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Why Do We Sing "Auld Lang Syne" on New Year's?

Why We Sing Auld Lang Syne on New Year s Eve


It was in 1929 that Guy Lombardo and his band took the stage at the Roosevelt Hotel in New York City on New Year’s Eve. Their performance that night was being broadcast on the radio, before midnight Eastern-time on CBS, then after on NBC radio.

At midnight, as a transition between the broadcasts, the song they chose to play was an old Scottish folk song Lombardo had first heard from Scottish immigrants in Ontario. The song was Auld Lang Syne.

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"Should old acquaintance be forgot..."

Does this mean that we should remember people we forgot?

How can we do that if we've already forgotten them???

Well, it's rhetoric now, isn't it... good ole Robby Burns, the Scottish poet of centuries ago whose many lines became etched into immortality as we were hungry enough for their sentiments to translate them into the King's English... as even centuries later Guy Lombardo burnished them further into our more modern sensibilities.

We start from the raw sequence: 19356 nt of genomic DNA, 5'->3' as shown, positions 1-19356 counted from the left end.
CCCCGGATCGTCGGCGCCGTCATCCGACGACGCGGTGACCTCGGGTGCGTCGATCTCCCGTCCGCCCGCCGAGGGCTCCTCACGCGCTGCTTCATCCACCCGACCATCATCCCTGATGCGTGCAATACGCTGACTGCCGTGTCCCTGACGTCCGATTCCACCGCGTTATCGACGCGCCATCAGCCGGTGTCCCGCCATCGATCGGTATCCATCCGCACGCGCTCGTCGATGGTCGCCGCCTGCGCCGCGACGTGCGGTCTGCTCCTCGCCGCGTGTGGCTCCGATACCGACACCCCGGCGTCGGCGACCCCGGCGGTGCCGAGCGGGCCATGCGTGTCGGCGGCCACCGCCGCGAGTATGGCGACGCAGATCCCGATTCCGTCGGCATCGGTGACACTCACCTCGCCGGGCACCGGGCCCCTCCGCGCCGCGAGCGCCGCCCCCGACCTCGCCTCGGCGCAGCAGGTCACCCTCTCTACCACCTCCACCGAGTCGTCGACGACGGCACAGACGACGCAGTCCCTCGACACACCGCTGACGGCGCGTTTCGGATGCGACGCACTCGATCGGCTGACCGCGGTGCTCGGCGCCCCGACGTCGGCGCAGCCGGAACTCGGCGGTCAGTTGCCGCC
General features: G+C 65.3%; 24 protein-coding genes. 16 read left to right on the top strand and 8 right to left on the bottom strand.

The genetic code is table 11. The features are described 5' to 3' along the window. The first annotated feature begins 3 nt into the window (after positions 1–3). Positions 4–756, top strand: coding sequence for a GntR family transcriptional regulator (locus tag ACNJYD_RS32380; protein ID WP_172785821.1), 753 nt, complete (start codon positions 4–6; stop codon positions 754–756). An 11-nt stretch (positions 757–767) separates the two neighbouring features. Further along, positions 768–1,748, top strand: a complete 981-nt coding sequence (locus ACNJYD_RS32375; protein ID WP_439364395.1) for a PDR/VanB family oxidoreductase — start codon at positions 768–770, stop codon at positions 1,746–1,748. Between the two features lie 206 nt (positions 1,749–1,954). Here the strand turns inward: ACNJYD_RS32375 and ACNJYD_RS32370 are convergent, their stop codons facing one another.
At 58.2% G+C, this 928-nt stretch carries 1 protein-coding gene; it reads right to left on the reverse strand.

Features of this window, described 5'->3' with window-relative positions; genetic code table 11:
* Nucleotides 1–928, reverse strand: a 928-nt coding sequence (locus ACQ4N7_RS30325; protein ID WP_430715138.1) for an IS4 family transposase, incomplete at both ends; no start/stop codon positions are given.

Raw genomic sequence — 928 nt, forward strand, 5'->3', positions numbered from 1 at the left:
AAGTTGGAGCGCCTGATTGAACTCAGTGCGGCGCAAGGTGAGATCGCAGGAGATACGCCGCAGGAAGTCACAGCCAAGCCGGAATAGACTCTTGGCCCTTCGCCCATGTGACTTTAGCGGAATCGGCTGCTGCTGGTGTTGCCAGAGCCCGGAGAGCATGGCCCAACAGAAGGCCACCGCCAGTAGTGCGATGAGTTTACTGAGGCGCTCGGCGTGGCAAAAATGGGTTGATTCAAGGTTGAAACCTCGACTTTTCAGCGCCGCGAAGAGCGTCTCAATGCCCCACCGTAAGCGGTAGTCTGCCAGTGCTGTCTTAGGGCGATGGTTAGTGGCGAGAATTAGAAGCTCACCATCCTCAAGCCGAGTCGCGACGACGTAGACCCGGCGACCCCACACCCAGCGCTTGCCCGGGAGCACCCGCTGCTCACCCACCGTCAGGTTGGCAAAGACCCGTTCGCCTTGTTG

Still the British commonwealth continues to nourish us all by the common tongue.  And English speaking man can still delight by slumbering in nostalgia... but only those of us lucky enough to live long enough to be old enough to forget some old acquaintances and reminisce about them with someone that hasn't forgotten them in the first place... as such celebration was something that felt true and rang through many of us on New Years eve, not so long ago.

Now perhaps not so much, if at all...and tis a pity.  

I've many auld lang syne family and friends passed away I can't forget and still bring them to mind... so raise a cup of kindness yet:


Should old acquaintance be forgot,

and never brought to mind?

Should old acquaintance be forgot,

and old lang syne?


CHORUS: For auld lang syne, my dear,

for auld lang syne,

we'll take a cup of kindness yet,

for auld lang syne.


And surely you’ll buy your pint cup!

and surely I’ll buy mine!

And we'll take a cup o’ kindness yet,for auld lang syne.



We two have run about the slopes,and picked the daisies fine;

But we’ve wandered many a wearyfoot,since auld lang syne.



We two have paddled in the stream,from morning sun till dine†;

But seas between us broad have roaredsince auld lang syne.



And there’s a hand my trusty friend!

And give me a hand o’ thine!

And we’ll take a right good-will draught,for auld lang syne.



I had never known about those verses until now. Mind blown. 

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